Klemow, Kenneth M. and Myron W. Yencha 1985. DEMOGRAPHY OF THE CLONAL PERENNIAL HIERACIUM FLORENTINUM IN AN ABANDONED LIMESTONE QUARRY. Contributed paper: Pennsylvania Academy of Science meeting. Abstract: Proceedings of the Pennsylvania Academy of Science 59:79.

Yellow hawkweed (Hieracium florentinum (Asteraceae) is an herbaceous, perennial plant species that reproduces both by seeds and clonally by buds formed on the roots. It is one of the dominant species that naturally colonizes a 50-year-old, abandoned limestone quarry near Syracuse, New York. Populations of H. florentinum were monitored on two contrasting sites from 1976 to 1981 to determine the direction and rate of population flux and whether that rate was influenced by site conditions and year-to-year variation in rainfall. The relative importance of seedlings vs clonally produced rosettes to maintaining the population was also determined. On both sites, the total density of rosettes increased slightly during the study, mainly due to recruitment of rosettes from root buds. Recruitment was greatest in 1976, the year with the most abundant rainfall. Seedlings were rare and very few survived to reproduce. Plants on a sparsely vegetated site produced taller stems and were more fecund than plants on a densely vegetated site. The significance of these findings as they relate to community processes and to possible reclamation efforts will be discussed.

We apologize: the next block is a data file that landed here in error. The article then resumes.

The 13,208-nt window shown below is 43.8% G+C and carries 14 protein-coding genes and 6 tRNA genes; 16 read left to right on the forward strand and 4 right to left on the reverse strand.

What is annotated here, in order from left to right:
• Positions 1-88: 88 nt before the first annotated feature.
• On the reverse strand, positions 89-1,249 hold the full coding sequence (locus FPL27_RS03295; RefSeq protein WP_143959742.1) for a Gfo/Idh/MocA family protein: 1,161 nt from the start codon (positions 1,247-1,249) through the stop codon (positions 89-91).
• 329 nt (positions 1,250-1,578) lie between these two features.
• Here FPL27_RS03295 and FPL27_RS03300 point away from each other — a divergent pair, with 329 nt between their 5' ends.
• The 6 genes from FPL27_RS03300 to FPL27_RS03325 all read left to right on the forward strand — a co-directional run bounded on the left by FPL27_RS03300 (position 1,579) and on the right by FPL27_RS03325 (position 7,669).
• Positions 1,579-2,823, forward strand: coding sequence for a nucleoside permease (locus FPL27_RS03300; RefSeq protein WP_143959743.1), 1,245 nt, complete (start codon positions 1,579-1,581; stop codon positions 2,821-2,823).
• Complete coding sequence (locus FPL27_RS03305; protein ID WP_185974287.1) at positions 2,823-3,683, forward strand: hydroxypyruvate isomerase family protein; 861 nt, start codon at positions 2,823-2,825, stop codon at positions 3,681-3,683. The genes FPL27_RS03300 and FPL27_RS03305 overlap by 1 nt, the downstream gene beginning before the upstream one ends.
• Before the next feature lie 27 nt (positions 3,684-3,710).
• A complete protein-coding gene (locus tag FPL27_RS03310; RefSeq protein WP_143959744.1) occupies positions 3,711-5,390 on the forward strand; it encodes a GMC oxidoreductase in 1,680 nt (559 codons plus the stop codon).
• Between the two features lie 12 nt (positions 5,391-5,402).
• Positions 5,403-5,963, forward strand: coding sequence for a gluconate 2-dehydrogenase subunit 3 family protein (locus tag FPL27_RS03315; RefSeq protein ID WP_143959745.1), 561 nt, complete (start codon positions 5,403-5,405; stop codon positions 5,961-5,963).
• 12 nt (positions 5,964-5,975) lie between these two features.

This page posted and maintained by Kenneth M. Klemow, Ph.D., Biology Department, Wilkes University, Wilkes-Barre, PA 18766. (570) 408-4758, kklemow@wilkes.edu.